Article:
The Rev. Minnie Halekulani Nahakuelua Elderts Kaawaloa, an ordained minister, master lauhala weaver and community matriarch, died Thursday at her Nanawale Estates home. She was 91.
Kaawaloa was born Nov. 7, 1922, in Kaiakea, near Laupahoehoe, and was raised in Koae, Puna. She was kahu, or pastor, at Ka Mauloa oka Malamalama Church in Kurtistown and was retired from Hawaii Volcanoes National Parks as a cultural demonstrator/interpreter.
She had worked as intern and cultural specialist for the Smithsonian Institution, spending three months in Washington, D.C., helping to catalogue the Hawaiian collection. She co-founded the Lauhala Weaving Club of Puna and belonged to Aha Puhala O Puna, Kalapana Community Organization, Puna Hui Ohana, Leiana O Puna, Kalapana Gardens Association and Alu Like Kupuna Program.
“We are so in awe of the outpouring of aloha for this amazing little 5-foot-1 woman,” said her daughter, Piilani Kaawaloa. “She had an ability to connect with people. When she prayed for someone, they would be healed or their lives would be changed for the better.”
Kaawaloa’s church was part of Hoomana Naauao o Hawaii, the oldest independent Hawaiian Christian denomination.
“She was a great woman,” said Kanoe Cheek, secretary for the statewide church organization. “She was originally the kahu at Ke Elele oka Malamalama in the Kapoho area, but her church was burned down by the lava. She then went to Ke Kilohana oka Malamalama on Manono Street (in Hilo) before she took over the Kurtistown congregation.
“Her passing is a loss for our church and for the community.”
Kaawaloa, a fluent Hawaiian speaker and cultural practitioner, also lost homes to lava in Kapoho and Kalapana, Piilani Kaawaloa said.
“She said that the lava was gonna come, and nobody believed her. And then the lava came,” Piilani Kaawaloa said, and added her mother told people that if a resort planned for Kaimu was built, it would be consumed by lava “and we are all going to suffer.”
The resort was never built, but lava overran Kaimu and its renowned black sand beach in 1990.
“She was a very strong Christian, and she was able to weave her Christianity and who she was as a Hawaiian together,” Piilani Kaawaloa said.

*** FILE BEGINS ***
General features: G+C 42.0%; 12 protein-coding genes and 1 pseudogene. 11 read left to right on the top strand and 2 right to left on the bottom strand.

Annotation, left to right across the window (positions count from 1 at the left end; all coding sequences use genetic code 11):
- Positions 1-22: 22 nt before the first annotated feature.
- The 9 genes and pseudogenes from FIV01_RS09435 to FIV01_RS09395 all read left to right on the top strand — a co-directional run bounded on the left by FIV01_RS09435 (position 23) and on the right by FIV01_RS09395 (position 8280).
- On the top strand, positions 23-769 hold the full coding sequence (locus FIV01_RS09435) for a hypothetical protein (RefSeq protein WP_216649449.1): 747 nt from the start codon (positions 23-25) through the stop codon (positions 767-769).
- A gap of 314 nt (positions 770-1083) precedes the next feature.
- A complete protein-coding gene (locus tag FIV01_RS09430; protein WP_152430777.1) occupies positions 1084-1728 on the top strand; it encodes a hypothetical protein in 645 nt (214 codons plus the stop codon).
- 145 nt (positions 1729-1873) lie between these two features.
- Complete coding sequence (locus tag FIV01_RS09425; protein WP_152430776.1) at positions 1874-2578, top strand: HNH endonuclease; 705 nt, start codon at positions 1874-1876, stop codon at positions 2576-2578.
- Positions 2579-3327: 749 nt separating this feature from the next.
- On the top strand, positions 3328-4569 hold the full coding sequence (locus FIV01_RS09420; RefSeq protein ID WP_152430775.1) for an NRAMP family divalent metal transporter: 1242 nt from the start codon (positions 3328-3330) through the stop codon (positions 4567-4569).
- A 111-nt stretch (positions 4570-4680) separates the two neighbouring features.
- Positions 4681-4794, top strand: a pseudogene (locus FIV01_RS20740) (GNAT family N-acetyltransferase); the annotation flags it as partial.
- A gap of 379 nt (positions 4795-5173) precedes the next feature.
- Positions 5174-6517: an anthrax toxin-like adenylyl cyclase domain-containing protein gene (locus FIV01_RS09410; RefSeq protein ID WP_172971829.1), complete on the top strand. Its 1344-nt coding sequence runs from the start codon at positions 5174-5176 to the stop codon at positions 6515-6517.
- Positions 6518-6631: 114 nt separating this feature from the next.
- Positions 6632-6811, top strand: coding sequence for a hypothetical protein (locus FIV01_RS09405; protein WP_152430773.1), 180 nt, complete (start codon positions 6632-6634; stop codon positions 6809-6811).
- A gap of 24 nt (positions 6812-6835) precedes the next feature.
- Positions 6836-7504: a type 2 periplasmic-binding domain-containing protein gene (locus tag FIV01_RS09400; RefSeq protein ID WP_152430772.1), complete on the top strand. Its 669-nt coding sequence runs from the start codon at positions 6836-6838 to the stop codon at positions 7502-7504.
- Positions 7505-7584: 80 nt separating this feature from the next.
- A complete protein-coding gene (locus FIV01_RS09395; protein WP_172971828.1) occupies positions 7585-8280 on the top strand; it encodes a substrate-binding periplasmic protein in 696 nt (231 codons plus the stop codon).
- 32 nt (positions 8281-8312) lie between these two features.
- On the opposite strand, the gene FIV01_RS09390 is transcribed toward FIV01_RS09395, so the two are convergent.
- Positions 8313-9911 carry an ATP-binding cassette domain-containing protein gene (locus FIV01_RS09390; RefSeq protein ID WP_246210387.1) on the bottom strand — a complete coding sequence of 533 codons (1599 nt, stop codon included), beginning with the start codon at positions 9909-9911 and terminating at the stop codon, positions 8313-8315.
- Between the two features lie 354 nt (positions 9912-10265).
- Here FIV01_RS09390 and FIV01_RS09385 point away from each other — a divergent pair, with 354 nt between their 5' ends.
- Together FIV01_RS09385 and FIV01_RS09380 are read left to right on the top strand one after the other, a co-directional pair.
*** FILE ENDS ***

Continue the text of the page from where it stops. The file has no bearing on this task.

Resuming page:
Kaawaloa, known as “Kahu Minnie” and “Aunty Minnie,” was a fixture at the Merrie Monarch Invitational Hawaiian Arts Fair.
“She was taught by her grandmother and her aunt how to weave lauhala,” Piilani Kaawaloa said. “And they instilled in her that when you weave, you weave good, not sloppy. And you don’t weave for the money. You weave because you have respect for the lauhala. And the lauhala will provide you what you need. She believed that weaving was about binding, not only about the material but about binding the relationship of the people who you weave with.”
Friends may call from 4 to 6 p.m. May 1 at Dodo Mortuary chapel for a 6 p.m. wake service. Friends may also call at 8 a.m. May 2 at the mortuary for a 9 a.m. service. Burial follows at Homelani Memorial Park. Family requests casual attire be worn.
She is survived by sons, William Kaawaloa, Lionel (Deborah) Kaawaloa and Stanley (Cheryl) Kaawaloa, all of Pahoa, Jesse Kaawaloa of Kikala, Jerry Kaawaloa of Kupahua, Herbert (Phyllis) Elderts of Fort Worth, Texas; daughters: Leilani Ring and Gladys (Michael) Miller, both of Honolulu, Mary Jane Kamoku of Hilo, Piilani Kaawaloa and Jerilyn Kaawaloa, both of Pahoa; brother, Matthew Elderts of Mountain View; sister, Eleanor Evangelista of Hawaiian Paradise Park; 28 grandchildren; 52 great-grandchildren; 31 great-great-grandchildren; numerous nephews, nieces and cousins.
Email John Burnett at email@example.com.